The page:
Totally agreed. Cisco market share portion is being cut holding by Huawei. Huawei has been growing rapidly even in Africa market predominately of Cisco in the last few years. Compounding market situation for Cisco - ZTE another emerging big thing forcing its way to developing markets. Also we need to bear in mind that startup techies & small and medium enterprises are also cutting back on hardware expenses or alternatively shopping for low end hardware stuffs. How best do you think Cisco can stop Huawei in particular?
I think there is still a fear/indecision among many organizations about how the switch the v6 will affect their environments. Although most newer devices over the past few years have the capability, most will stick with v4 until they are forced to make the change.
Cisco is facing stiff compeitition from companies like Huawei. Huawei was earlier selling infrastructure to U.S. telecom operators but now it aims to provide equipment to large businesses, a market dominated by Cisco Systems. Needs to be if Cisco can stop the Huawei from capturing its market.
It is very difficult to predict better future now with the financial crisis signs too gloomy. With that, many things are suffering in making it to the light of the day. And another reason for Ipv6 not boosting Cisco's future - not enough awareness and education towards migration and deployment of version 6 internet protocols.
May be it always works in a chain. Once people become conservative it has effects on big financial institutions followed by IT companies and software institutions who are back bone of the banks solutions. This will be followed by lowering infrastructure investment and will impact companies like Cisco significantly. This may not be situation with other industries like energy.
I think one of the reason for such a sharp fall is investors are bearish about the IT sector after the Cognizant reported bad set of numbers. I read somewhere that for the first time since the Lehman Brothers crisis, the Cognizant has lowered its forecast for the full year, largely on account of financial services clients in North America.
I'm surprised that with the IPv6 transition starting to pick up steam, there's not more confidence in Cisco acquiring more value in the near future. This is a sign that the financial industry is throwing a damper even over businesses that should have a successful outlook.
EBN Dialogue enables and encourages you to participate in live chats with notable leaders and luminaries. Not only editors and journalists, but the entire EBN community is able to comment and ask questions. Listed below are upcoming and archived chats.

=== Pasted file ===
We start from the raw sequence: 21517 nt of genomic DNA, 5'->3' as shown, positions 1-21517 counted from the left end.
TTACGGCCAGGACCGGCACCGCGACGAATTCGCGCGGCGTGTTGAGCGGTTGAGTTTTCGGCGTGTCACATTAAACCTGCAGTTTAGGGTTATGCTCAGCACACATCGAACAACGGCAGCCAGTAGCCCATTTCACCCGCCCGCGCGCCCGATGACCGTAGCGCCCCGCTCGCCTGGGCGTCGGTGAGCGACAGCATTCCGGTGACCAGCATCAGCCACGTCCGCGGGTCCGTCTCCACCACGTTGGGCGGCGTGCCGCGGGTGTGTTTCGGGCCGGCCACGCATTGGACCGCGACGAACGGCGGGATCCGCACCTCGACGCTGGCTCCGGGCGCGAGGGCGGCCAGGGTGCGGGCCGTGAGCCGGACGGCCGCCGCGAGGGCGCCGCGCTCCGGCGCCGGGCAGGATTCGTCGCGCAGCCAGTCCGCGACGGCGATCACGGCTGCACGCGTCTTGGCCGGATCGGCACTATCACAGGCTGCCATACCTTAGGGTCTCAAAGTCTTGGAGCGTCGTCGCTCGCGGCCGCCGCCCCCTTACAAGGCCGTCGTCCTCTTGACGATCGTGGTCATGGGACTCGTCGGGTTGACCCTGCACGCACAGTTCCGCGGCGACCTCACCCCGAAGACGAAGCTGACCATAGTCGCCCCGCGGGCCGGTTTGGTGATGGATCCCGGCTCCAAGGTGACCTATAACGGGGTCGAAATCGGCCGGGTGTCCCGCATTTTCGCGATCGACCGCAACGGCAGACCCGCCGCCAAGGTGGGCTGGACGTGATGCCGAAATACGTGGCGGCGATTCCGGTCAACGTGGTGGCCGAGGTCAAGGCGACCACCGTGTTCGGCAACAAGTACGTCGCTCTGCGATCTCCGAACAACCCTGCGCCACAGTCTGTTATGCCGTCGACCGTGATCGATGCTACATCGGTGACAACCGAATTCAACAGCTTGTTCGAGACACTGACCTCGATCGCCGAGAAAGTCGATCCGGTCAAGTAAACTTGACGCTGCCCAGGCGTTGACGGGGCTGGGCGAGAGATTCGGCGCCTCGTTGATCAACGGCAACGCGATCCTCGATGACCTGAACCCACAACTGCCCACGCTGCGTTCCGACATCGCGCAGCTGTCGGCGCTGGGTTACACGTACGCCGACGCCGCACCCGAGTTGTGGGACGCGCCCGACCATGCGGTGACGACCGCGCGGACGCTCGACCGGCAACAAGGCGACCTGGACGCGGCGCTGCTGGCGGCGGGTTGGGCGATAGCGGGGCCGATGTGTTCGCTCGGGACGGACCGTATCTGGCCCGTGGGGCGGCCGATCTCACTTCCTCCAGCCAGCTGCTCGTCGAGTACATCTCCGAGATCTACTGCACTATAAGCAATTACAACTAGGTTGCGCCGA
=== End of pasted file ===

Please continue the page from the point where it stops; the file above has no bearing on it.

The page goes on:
Thailand Stages a Comeback Join EBN contributor Jennifer Baljko on Thursday August 23, 2012, at 11:00 a.m. EST for a live chat on how electronic manufacturers in Thailand have shored up their supply chain to reduce the impact of future natural disasters.
Microsoft Surface: Potential Winners & Losers What are the implications for the electronics industry supply chain of Microsoft Corp.'s decision to launch its own tablet PC? Join industry veteran and EE Times' systems and OEM expert Rick Merritt on Tuesday, July 3, at 12:00 pm EDT for a Live Chat on this subject.
Join EBN contributor Jennifer Baljko on Thursday August 23, 2012, at 11:00 a.m. EST for a live chat on how electronic manufacturers in Thailand have shored up their supply chain to reduce the impact of future natural disasters.
Peter Drucker famously said "Trying to predict the future is like trying to drive down a country road at night with no lights while looking out the back window." Yet in the razor's-edge world of electronics—with a lean supply chain and just-in-time demands—the need to know the future is vital.
You've heard the saying "the No. 1 supply chain risk is your people." That hasn't always been the case. But today's complex global supply chain requires a new type of multitalented employee. It's one who understands, finance, marketing, economics, is savvy with technology, graceful with relationships and can think analytically.
Where are these people? Are universities properly preparing the next generation supply chain professionals? How do train your existing workforce for these new, demanding positions?
Brian Fuller, editor-in-chief of EBN, will lead a 60-minute Avnet Velocity panel discussion that will ask and answer these and other questions swirling around today's supply-chain talent challenges.